2010-11-22

Three Great Films About Fascism

Ok, it's an odd choice.  Why fascism?  I like this topic because it is rarely discussed or avoided in modern academic circles.  When acknowledged, the issue is summed up as the prevailing system in WWII Germany and quickly dropped.  Also, the truly great films about fascism reach much further than political or national concerns and examine the personal effects; in other words, what it means to be stripped of individuality and any sense of the self, either temporarily or permanently.  Fascism itself makes people nervous and confused, particularly in the US, because socialism and communism can easily be ignited into fascism in a time of food shortage, disease, or any other national scare.  Many people in the US boast about socialist and communist practices as superior to those we currently employ, but no one dares touch on the potential danger of these forms of government when in the wrong hands.  I personally haven't heard the topic fairly and objectively addressed by those who support or oppose these policies.  Most of what I see are micro-clips of people screaming and middle school slander.

I think that everyone should see the following three movies if interested in getting a more in-depth understanding of this concept:

1984 - When I read this book, I found it difficult to relate with simply because of the theme.  The characters are so stripped of any distinguishing characteristics that they are cold, remote, and empty.  The film is worth seeing just to watch John Hurt's heartbreaking portrayal of Winston Smith.  His interpretation of Winston as the soft spoken writer, too smart for his own good, with a sickly body but nearly unbreakable mind, is truly haunting. One of the great performances in film.  Also noteworthy is the last performance of Richard Burton, who died the same year.

The Wall - In terms of visual imagery and good old-fashioned symbolism, Pink Floyd's 'The Wall' illustrates with a mixture of live and animated footage the semi-autobiography of band member Roger Waters.  With a father who died as a part of Allied forces when he was an infant, the album and film track protagonist 'Pink' as he descends into emptiness and eventually becomes his own worst nightmare.  One scene in particular depicts Pink as a boy, playing with a box of his father's military issued bullets he found in a drawer.  He places one on a train track, and as he jumps to avoid being hit, he sees a line of crudely boarded cars packed with people, like those that ran the lines to concentration camps.  As the cars pass, hundreds of tiny hands reach for him--all hands of children.  Pink has a vision of all the children only faceless, and himself as faceless, too.  Don't be like me and avoid this movie because you don't want to be a dirty hippie.  It is awesome.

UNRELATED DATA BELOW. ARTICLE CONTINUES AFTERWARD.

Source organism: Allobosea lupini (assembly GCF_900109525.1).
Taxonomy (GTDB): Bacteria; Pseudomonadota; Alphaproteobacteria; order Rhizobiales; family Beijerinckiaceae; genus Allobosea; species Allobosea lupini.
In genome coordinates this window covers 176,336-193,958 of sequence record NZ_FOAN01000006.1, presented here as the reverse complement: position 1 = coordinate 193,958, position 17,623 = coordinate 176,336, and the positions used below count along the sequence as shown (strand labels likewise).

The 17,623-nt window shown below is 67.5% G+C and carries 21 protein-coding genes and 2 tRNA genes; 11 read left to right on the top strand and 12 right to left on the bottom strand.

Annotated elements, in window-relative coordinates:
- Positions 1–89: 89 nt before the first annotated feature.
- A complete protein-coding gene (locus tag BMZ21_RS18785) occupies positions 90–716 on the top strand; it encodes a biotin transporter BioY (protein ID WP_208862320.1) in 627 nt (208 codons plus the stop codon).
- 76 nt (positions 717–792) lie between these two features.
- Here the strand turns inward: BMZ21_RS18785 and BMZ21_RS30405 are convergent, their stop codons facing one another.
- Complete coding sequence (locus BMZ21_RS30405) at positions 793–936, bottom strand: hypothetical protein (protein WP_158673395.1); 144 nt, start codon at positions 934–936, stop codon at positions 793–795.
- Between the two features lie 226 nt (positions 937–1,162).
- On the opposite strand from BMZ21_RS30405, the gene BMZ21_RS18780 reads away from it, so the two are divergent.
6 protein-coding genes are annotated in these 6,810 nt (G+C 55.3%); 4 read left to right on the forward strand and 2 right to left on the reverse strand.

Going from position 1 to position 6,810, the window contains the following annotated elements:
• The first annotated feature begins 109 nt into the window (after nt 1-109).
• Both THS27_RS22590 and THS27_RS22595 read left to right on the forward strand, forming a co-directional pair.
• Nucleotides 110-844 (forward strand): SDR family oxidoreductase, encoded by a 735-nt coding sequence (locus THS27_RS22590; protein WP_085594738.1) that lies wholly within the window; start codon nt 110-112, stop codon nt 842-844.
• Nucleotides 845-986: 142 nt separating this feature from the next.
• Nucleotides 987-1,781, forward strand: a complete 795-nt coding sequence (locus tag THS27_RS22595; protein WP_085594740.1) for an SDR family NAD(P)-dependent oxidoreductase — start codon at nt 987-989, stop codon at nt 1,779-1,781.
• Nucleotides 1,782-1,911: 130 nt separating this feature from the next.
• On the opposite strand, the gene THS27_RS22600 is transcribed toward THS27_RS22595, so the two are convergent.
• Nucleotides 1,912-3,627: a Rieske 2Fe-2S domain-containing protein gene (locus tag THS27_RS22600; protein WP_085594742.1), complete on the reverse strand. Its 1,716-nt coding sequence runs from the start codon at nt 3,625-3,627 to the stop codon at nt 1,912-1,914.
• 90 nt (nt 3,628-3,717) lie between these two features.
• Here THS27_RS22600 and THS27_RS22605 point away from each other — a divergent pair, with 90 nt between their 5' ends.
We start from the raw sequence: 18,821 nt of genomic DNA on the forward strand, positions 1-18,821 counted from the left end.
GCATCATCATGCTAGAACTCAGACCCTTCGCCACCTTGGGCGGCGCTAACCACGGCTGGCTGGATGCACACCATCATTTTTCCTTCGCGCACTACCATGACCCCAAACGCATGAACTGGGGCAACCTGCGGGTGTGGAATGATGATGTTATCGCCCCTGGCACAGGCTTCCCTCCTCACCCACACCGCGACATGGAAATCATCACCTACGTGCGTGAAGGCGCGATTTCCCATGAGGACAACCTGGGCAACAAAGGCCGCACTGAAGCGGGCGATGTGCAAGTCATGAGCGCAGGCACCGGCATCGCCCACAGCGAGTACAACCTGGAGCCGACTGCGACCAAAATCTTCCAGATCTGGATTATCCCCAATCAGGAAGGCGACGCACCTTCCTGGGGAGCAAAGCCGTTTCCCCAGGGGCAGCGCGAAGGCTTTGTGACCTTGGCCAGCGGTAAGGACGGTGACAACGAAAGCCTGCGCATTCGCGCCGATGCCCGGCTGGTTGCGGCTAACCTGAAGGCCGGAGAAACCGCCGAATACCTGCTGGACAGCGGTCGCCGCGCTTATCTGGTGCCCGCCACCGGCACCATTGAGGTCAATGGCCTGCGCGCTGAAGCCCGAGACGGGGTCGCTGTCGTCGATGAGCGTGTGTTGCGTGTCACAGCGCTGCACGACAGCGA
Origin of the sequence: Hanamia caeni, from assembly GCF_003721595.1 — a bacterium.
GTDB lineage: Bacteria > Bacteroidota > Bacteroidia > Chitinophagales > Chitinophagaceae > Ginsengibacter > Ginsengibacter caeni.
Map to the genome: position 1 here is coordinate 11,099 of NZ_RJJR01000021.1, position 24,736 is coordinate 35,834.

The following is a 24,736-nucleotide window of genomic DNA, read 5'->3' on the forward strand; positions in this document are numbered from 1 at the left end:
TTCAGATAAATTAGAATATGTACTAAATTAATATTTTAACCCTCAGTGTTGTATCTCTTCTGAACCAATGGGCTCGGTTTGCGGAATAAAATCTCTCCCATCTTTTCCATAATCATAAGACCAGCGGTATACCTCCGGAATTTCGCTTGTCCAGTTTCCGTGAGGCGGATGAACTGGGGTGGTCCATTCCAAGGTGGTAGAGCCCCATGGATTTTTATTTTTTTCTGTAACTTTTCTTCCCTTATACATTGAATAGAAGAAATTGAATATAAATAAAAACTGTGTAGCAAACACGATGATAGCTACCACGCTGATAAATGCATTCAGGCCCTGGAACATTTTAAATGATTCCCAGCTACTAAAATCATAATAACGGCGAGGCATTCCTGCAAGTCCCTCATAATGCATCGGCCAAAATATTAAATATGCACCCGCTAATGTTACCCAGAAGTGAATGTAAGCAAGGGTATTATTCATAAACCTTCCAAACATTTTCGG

Schindler's List - This is the most literal take on fascism, and my most obvious choice of the three.  Spielberg manages to show gruesome atrocity without ever resorting to exploitation of any kind.  Despite the graphic imagery, the film still feels reserved, restrained, even delicate.  What makes this movie ingenious is the clever use of Oscar Schindler as the main character.  Schindler is neither a Nazi nor a Jew, he is merely a citizen trying to make himself a success while chaos breaks out around him.  Because he is in the middle, removed from any direct responsibility, the remorse he feels at the end of the film speaks to the heart of anyone who has accepted injustice or looked the other way.  Through him, we see the perspective one who chose not to judge, only to realize too late that their own passivity contributed to evil, that they were involved, like it or not.  Arguably the best Spielberg film, and although it could be seen as self-indulgent, it has all the magic of the most beloved piece in the shop of a master craftsman.  

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